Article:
Today is the Feast of St Michael. While other saints might be a martyr, a confessor or a virgin, Michael is the chief of the angels. He appears four times in the Bible, but is best remembered for his part in a brief but exciting twist in the Book of Revelation (or Apocalypse):
Et factum est proelium in caelo, Michael et angeli eius, ut proeliarentur cum dracone. Et draco pugnavit et angeli eius, et non valuit, neque locus inventus est eorum amplius in caelo. Et proiectus est draco ille magnus, serpens antiquus, qui vocatur Diabolus et Satanas, qui seducit universum orbem; proiectus est in terram, et angeli eius cum illo proiecti sunt.
And there was a great battle in heaven, Michael and his angels fought with the dragon, and the dragon fought and his angels: And they prevailed not, neither was their place found any more in heaven. And that great dragon was cast out, that old serpent, who is called the devil and Satan, who seduceth the whole world; and he was cast unto the earth, and his angels were thrown down with him.
Revelation 12:7-9, Unbound Bible
In this fourteenth-century manuscript, the dragon looks pretty fierce, so much so that Michael needs some of his subangels to help out with the battle. But in another manuscript, this one from the late eleventh century, the dragon is sitting very obligingly whilst the archangel carefully inserts his lance into its mouth:
If you look closely, you will notice that the dragon’s tongue is, in fact, another, smaller dragon:
But let’s zoom back out a bit:
Strangely, it looks as if someone has been clawing at the image of the dragon. I initially regarded this as a little odd, but didn’t think too much of it. However, the very day after I noticed it, I chanced upon this tweet by Allie Newman of the Royal Scottish Academy of Art and Architecture, with an image from another Apocalypse, in the fifteenth-century manuscript Glasgow, University Library MS Hunter 398:
Newman notes that this image shows how a reader physically interacted with the manuscript: maybe he or she was joining with St Michael in the act of attacking the Satanic dragon? Clearly it wasn’t just one person doing this.
With Michael being such a powerful saint, he features in benedictionals, books of blessings for a bishop to read at the masses of the saints’ feast days. Here is an example from the Benedictional of St Æthelwold, written for a tenth-century bishop of Winchester:
Multiplici uos Dominus benedictione locupletet qui sollempnitate principis archangelorum mundi gaudia infert. Amen.
May the Lord enrich you by his manifold blessing, who, on the solemnity [feast] of the prince of archangels, brings in the joys of the world. Amen.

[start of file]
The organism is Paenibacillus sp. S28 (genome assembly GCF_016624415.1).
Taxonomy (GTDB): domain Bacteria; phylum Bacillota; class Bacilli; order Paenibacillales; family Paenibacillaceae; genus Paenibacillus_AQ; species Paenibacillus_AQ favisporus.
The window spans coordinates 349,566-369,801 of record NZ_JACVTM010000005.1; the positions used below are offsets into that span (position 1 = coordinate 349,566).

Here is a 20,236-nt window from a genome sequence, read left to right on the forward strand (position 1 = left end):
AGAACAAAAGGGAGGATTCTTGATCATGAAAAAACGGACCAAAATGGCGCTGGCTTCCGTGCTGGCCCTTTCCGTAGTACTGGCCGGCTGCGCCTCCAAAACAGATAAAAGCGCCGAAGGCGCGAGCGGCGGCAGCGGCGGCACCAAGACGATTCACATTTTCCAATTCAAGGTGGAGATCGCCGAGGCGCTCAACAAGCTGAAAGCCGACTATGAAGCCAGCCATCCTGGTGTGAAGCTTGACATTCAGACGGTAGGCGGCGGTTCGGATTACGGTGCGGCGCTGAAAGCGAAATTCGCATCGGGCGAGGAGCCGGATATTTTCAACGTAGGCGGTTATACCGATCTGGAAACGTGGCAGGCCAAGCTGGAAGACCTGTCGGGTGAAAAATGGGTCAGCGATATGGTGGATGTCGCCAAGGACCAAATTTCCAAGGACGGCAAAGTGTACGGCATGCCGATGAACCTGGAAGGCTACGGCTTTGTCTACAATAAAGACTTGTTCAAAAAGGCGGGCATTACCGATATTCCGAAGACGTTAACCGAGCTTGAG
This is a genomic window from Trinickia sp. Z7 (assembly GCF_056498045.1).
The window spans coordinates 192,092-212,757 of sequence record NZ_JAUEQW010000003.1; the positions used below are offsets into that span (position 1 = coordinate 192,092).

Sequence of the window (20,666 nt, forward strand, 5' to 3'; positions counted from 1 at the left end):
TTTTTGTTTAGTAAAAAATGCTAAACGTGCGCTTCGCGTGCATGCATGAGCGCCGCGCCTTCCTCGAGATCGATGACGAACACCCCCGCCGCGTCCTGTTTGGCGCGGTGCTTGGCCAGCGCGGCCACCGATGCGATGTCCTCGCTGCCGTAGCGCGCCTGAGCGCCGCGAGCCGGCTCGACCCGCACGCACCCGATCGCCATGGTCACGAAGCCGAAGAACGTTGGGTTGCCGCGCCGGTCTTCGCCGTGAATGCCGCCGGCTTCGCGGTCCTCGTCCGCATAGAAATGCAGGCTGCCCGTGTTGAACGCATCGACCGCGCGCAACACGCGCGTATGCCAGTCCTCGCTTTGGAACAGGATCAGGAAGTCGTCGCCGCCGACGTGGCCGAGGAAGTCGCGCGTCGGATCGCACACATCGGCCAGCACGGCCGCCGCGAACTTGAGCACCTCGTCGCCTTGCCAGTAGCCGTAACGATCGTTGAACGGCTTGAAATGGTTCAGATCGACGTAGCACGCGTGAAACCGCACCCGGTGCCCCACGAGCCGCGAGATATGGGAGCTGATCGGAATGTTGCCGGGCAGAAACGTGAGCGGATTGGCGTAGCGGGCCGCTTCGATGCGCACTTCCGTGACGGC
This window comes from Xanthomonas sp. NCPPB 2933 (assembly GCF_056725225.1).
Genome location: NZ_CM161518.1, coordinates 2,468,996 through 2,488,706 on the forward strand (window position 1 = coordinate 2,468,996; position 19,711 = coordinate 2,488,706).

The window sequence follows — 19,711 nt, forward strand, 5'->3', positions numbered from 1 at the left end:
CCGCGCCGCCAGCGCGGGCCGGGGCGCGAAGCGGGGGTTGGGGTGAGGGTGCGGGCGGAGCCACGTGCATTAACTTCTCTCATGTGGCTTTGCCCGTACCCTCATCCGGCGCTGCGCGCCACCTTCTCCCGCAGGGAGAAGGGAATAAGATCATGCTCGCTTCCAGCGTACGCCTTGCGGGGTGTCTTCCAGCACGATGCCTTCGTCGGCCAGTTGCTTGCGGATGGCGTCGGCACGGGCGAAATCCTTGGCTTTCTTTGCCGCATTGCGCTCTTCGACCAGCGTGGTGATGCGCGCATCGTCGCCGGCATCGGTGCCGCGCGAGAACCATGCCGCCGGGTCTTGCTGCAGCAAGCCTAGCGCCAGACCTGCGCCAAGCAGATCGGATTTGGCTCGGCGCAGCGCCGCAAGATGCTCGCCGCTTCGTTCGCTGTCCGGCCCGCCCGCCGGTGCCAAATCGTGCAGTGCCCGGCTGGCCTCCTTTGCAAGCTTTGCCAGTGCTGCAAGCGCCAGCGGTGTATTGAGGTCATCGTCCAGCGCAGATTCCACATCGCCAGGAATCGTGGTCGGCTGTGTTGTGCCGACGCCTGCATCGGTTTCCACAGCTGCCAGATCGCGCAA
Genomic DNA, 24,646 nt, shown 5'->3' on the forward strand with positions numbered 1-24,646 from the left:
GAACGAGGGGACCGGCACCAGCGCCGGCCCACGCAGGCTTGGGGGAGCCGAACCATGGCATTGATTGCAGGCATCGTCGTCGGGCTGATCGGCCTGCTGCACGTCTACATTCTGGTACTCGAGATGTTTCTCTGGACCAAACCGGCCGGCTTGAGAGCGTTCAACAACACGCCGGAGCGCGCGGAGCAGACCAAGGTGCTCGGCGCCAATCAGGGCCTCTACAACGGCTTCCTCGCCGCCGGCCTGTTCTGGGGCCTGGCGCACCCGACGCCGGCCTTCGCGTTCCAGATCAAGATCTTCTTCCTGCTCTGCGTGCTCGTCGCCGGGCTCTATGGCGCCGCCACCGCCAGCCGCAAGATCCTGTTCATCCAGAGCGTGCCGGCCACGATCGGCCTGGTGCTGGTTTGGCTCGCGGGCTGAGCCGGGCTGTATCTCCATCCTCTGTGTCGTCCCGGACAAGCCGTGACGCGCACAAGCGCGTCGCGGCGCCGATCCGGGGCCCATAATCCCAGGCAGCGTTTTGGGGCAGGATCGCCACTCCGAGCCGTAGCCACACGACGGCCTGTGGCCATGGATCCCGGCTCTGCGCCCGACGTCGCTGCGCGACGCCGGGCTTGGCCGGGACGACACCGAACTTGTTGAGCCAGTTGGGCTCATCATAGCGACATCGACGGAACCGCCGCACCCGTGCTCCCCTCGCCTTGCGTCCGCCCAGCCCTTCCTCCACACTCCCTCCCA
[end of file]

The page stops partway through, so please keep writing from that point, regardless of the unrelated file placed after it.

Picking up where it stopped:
I really love this manuscript, both the no-expense-spared illumination on the opening page of the Feast of St Michael, and also the gorgeous Caroline minuscule hand in which the main text is written.
More informal prayer collections, of the kind that I generally work on, also find space for the prince of angels. St Wulfstan, bishop of Worcester in the late eleventh century, had a small but plump little service-book now known as the Portiforium of St Wulstan (Cambridge, Corpus Christi College MS 391): towards the end of this is another such informal gathering of prayers to various saints, like this one on p. 593 of the manuscript:
Tu es michael in cęlo benedictus in christo rogo michaelem archangelum sanctum et gloriosum qui ad animas susscipiendas [sic] potestatem accepit ut animam meam suscipere dignetur …
You are Michael in heaven, blessed in Christ; I ask Michael the holy and glorious archangel, who has taken the power of receiving souls, that he may deign to receive my soul …
The manuscript page can be viewed here: the prayer begins with the large red T.
But what interests me most of all is collections in which several prayers were gathered together into a group on the same theme, outside of formal liturgical collections. I’ve written before about London, British Library Cotton MS Galba A. xiv, a tiny little prayer manuscript so disorganised and scruffy that it is unlikely to have been used as a liturgical book. Yet it does contain groupings of prayers – to the cross, for the monastic hours, for Trinity Sunday – some of which originated in liturgical use, yet appear to have been assembled together in the manuscript for private devotion. On the prayers for Trinity Sunday, Bernard Muir, the editor of the manuscript, suggests that the scribe had ‘brought these texts together to form a short devotional text for Trinity Sunday for his or her own personal use’, drawing upon liturgical texts for that feast (A Pre-Conquest Prayer-Book, p. 147). It’s an excellent idea that I picked up and ran with in my thesis on prayer programmes of this kind. Coincidentally, right about now I am writing some new material (for my future book) on these prayers to the Trinity, and also on some prayers to St Michael which can also be found in this manuscript: Muir identifies these as the mass prayers for the feast of St Michael (pp. 174-5). I’m considering the possibility that these prayers were selected from the mass for the saint’s feast day and put together for some kind of personal devotional use.
I will finish with one of the offertory prayers from this collection:
In conspectu angelorum psallam tibi, domine, et adorabo ad templum sanctum tuum, et confitebor tibi, domine.
Bernard Muir, A Pre-Conquest Prayer-Book, p. 174.
In the sight of the angels, I will sing to you, O Lord, and I will worship at your holy temple, and I will confess to you, O Lord.
[EDIT 04/10/16: My thanks to all the people on Twitter who pointed out that the Tiberius C. vi dragon is, in fact, an early design for Ridley Scott’s Alien.]
Bernard James Muir, ed., A Pre-Conquest English Prayer-Book (BL MSS Cotton Galba A.xiv and Nero A.ii (ff. 3-13)), HBS 103 (Woodbridge: Boydell Press, 1988).